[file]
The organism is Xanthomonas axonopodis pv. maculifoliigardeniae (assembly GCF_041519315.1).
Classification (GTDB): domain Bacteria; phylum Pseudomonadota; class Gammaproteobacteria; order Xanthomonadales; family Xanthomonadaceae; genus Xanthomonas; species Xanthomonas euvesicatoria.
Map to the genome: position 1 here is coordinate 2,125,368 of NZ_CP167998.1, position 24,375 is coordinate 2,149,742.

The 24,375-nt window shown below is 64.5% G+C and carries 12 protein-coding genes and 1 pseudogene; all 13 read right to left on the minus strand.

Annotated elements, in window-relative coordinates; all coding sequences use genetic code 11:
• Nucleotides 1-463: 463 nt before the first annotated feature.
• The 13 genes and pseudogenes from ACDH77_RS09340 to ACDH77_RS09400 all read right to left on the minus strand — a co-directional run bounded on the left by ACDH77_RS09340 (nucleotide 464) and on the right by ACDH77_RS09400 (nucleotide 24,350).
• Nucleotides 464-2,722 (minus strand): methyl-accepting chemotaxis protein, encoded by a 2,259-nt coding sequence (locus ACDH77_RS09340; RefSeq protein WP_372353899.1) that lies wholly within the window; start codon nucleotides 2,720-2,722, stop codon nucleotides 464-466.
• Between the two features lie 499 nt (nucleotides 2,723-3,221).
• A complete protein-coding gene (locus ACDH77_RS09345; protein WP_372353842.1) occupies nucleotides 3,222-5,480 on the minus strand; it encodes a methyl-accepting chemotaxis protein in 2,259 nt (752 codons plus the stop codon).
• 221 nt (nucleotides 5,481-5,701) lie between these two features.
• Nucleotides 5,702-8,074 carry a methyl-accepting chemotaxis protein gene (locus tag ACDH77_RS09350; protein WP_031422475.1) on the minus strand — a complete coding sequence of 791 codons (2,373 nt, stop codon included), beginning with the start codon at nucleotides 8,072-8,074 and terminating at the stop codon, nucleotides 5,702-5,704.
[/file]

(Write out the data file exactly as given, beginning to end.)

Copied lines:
The organism is Xanthomonas axonopodis pv. maculifoliigardeniae (assembly GCF_041519315.1).
Classification (GTDB): domain Bacteria; phylum Pseudomonadota; class Gammaproteobacteria; order Xanthomonadales; family Xanthomonadaceae; genus Xanthomonas; species Xanthomonas euvesicatoria.
Map to the genome: position 1 here is coordinate 2,125,368 of NZ_CP167998.1, position 24,375 is coordinate 2,149,742.

The 24,375-nt window shown below is 64.5% G+C and carries 12 protein-coding genes and 1 pseudogene; all 13 read right to left on the minus strand.

Annotated elements, in window-relative coordinates; all coding sequences use genetic code 11:
• Nucleotides 1-463: 463 nt before the first annotated feature.
• The 13 genes and pseudogenes from ACDH77_RS09340 to ACDH77_RS09400 all read right to left on the minus strand — a co-directional run bounded on the left by ACDH77_RS09340 (nucleotide 464) and on the right by ACDH77_RS09400 (nucleotide 24,350).
• Nucleotides 464-2,722 (minus strand): methyl-accepting chemotaxis protein, encoded by a 2,259-nt coding sequence (locus ACDH77_RS09340; RefSeq protein WP_372353899.1) that lies wholly within the window; start codon nucleotides 2,720-2,722, stop codon nucleotides 464-466.
• Between the two features lie 499 nt (nucleotides 2,723-3,221).
• A complete protein-coding gene (locus ACDH77_RS09345; protein WP_372353842.1) occupies nucleotides 3,222-5,480 on the minus strand; it encodes a methyl-accepting chemotaxis protein in 2,259 nt (752 codons plus the stop codon).
• 221 nt (nucleotides 5,481-5,701) lie between these two features.
• Nucleotides 5,702-8,074 carry a methyl-accepting chemotaxis protein gene (locus tag ACDH77_RS09350; protein WP_031422475.1) on the minus strand — a complete coding sequence of 791 codons (2,373 nt, stop codon included), beginning with the start codon at nucleotides 8,072-8,074 and terminating at the stop codon, nucleotides 5,702-5,704.